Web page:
Monkey Island, Grim Fandango – a number of history’s greatest point ‘n’ click games believe their dialogue for his or her character, but not Machinarium. Instead, it is lovingly rendered scenarios and an enthralling soundtrack by Tomáš Dvořák – producer Floex – that sweep the game along.
If you forget the music from Ikaruga, it might be because you were too busy getting killed. This brilliant color-swapping shoot-em-up from Treasure had potent, sweeping trance gems for days, provided you’ll hear them long enough before your ship exploded once more.
10. Super Mario 64
Even with a drill ’n’ bass remix of the first Mario theme, Super Mario 64’s OST hasn’t aged that well. There’s too many trumpets, too many hoedowns, and an excessive amount of of the type of rinky-dinky playground music that tires even quicker than the Wing Cap’s controls, but it deserves inclusion for a couple of spectacular moments – namely the brilliant ‘Inside the Castle Walls’, and therefore the water theme used on Dire, Dire Docks, black flag Bay and therefore the Secret Aquarium, a.k.a. Nintendo’s greatest ever New Age record.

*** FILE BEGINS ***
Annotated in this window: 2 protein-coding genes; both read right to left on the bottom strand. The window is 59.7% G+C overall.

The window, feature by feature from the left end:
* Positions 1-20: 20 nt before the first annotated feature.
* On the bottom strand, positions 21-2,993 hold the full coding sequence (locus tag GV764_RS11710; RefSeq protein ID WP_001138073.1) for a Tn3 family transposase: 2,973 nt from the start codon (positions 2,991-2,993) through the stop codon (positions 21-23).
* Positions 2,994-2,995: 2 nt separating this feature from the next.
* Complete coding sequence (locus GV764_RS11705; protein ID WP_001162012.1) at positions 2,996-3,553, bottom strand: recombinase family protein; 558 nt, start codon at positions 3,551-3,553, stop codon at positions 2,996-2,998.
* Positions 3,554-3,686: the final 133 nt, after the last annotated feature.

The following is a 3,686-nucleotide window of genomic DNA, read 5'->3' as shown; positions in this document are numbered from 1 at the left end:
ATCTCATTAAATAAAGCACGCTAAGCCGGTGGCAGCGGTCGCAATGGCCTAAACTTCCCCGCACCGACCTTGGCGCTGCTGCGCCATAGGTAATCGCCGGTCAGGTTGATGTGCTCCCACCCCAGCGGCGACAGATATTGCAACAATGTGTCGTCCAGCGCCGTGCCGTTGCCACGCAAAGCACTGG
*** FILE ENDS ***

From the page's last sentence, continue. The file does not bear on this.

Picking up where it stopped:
11. Dragon Quest VIII
Much like the game itself, there’s nothing quite as memorable because the stand-out themes of ultimate Fantasy, Chrono Trigger et al on this OST, but by god when it’s good it’s about as high-grade and delightful as this whole damn world gets.
Instead of sticking with one blend of tones, Psychonauts found director Tim Schafer and therefore the Double Fine crew shifting from one to a different as his psychic hero Raz explored different minds. The result’s a genre hopping carnival ride and one among Peter McConnell’s wildest scores. Whatever fractured mind you enter McConnell finds how to form the music stick. The way to write music for a conspiracy-filled 1950s world, a town of terrified lungfish running from your Kaiju-sized hero, and a black velvet bull fighting world must be hard enough. Tying it all into one game may be a job only McConnell could have accomplished.